The head of government is the prime minister. The governor general appoints as prime minister the leader of the majority party in the House of Representatives, or, if no party has a majority, the leader of a coalition (combination) of parties. The parliamentary parties elect their leaders by ballot. Prime ministers remain in office as long as their party has a majority in the House of Representatives, unless they retire, are replaced as party leader, or leave office for any other reason. The prime minister is the governor general’s chief adviser and takes sole responsibility for major matters, including advising the governor general when to dissolve Parliament.

The prime minister chooses from among members of Parliament of the majority party (or coalition) ministers to head the executive departments. The more important of these ministers make up the cabinet. One of the prime minister’s chief duties is to lead the federal Cabinet, a group of senior ministers. The prime minister plays a leading part in formulating general policy and acts as chief spokesperson of the government, both in Parliament and before the public. The prime minister and the cabinet hold power until their party or coalition loses its majority as the result of an election or is voted down in Parliament, in which case new elections are held.

Major political parties are the Liberal, National, and Labor parties.

The Commonwealth Parliament

The federal legislature is located in Canberra. The federal Cabinet is a group of government ministers who handle most of the policymaking in Australia. The department heads are called ministers. The implementation of government policy and programs is the personal responsibility of ministers. The heads of the major government departments and the prime minister make up the Cabinet.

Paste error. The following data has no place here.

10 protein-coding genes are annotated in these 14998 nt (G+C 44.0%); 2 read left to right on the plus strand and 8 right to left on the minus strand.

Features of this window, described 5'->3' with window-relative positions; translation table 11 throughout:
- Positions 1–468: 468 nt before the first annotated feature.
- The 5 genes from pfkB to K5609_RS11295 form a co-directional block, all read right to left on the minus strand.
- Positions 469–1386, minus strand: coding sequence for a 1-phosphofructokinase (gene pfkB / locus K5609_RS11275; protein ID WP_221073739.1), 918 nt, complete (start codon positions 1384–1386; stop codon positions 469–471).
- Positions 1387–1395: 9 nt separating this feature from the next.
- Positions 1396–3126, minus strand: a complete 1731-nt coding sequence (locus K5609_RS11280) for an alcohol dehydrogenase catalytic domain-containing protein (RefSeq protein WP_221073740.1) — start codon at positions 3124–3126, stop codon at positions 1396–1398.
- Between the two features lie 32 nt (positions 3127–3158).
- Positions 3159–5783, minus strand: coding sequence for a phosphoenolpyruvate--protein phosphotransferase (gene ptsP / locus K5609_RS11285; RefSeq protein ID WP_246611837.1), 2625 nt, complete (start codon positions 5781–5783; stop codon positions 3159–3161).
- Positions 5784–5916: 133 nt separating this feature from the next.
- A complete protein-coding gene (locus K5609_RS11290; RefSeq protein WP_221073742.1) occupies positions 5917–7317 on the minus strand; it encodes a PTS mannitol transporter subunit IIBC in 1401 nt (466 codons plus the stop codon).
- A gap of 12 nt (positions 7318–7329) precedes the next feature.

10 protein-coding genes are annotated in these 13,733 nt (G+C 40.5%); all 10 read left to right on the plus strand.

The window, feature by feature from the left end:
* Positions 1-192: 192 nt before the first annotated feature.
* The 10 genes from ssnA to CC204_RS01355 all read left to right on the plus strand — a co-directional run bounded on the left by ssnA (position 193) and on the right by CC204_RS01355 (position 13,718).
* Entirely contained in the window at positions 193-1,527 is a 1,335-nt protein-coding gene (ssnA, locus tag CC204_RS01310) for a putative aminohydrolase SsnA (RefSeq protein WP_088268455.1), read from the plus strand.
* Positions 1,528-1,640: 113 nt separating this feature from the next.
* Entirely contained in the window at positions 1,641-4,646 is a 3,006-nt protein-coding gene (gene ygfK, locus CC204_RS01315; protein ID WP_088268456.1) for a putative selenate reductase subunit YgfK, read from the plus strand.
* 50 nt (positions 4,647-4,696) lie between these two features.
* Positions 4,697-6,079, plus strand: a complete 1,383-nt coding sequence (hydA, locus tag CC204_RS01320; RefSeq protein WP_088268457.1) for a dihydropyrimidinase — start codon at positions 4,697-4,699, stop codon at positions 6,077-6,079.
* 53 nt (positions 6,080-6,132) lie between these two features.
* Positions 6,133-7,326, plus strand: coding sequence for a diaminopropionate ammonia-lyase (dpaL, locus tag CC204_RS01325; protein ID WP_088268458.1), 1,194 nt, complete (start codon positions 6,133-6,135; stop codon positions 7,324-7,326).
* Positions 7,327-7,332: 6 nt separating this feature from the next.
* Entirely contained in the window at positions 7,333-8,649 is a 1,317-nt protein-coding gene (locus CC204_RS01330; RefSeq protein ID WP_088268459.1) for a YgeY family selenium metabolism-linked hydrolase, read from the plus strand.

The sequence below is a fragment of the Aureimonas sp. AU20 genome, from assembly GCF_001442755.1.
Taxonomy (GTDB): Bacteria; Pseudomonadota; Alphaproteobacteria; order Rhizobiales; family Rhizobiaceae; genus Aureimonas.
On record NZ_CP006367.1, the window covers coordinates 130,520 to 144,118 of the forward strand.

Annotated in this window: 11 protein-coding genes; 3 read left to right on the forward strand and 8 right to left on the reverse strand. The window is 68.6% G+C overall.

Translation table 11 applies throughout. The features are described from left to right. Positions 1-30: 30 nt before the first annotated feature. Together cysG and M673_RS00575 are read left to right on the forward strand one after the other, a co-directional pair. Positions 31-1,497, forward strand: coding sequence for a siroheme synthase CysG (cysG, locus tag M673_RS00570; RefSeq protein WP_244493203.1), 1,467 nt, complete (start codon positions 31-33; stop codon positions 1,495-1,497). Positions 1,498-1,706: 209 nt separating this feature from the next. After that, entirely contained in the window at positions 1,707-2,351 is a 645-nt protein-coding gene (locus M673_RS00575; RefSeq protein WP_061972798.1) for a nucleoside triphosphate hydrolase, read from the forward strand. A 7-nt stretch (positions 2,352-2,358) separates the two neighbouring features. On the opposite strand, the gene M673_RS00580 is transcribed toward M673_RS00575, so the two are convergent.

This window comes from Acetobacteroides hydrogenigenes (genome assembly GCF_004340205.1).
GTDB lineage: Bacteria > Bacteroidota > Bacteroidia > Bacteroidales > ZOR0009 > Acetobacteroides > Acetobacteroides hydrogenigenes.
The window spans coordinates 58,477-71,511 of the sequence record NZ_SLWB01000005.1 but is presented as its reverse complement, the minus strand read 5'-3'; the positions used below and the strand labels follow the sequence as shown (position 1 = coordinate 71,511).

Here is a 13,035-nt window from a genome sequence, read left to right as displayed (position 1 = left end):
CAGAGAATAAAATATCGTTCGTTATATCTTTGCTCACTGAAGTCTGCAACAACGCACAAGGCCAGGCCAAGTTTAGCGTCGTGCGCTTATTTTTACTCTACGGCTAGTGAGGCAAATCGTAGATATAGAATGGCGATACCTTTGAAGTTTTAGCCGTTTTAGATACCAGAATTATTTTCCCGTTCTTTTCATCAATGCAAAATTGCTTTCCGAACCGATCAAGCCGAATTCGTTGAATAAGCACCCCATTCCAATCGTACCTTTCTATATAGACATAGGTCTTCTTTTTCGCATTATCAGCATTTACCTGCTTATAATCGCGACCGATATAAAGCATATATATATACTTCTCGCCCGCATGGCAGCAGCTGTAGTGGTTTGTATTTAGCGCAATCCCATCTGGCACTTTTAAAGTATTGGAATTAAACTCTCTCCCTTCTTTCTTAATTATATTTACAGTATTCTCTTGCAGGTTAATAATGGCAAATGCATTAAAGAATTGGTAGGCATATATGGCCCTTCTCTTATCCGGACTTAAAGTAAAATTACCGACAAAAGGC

The Cabinet plays a leading role in parliamentary debates and in passing bills through the House of Representatives and the Senate. The Cabinet or a Cabinet committee makes major decisions on government policy and programs. Cabinet members are responsible collectively for these decisions, and a minister resigns if unable to support them.

Officials known as secretaries, most of whom are professional administrators, administer the government departments. Secretaries of departments serve as the chief official advisers of ministers, and must carry out the policies set by the ministers.

The Cabinet usually establishes a number of standing committees to deal with a variety of matters.

Because there are no fixed guidelines for the Cabinet, it can conduct its business with flexibility, confidentiality, and informality. It concerns itself with policy rather than with the form of actions and legal documents. Cabinet decisions do not have legal force, however, until they are put into legal form. The legal form may be an act passed by Parliament, an Order in Council (decree issued by the sovereign), or a regulation requiring the assent (approval) of the governor general in the Federal Executive Council, a group of ministers who advise the governor general.

In appointing the ministers who make up the federal Cabinet, the governor general follows the advice of the prime minister. The Australian Labor Party elects prospective ministers at a party meeting. The party then leaves it to the prime minister to distribute portfolios (ministerial titles) and responsibilities to each of the individuals elected. Other parties that have formed governments, such as the Liberal Party of Australia, have given their leaders free choice in selecting ministers. It is normal for both houses of Parliament and every state to be represented in a ministry.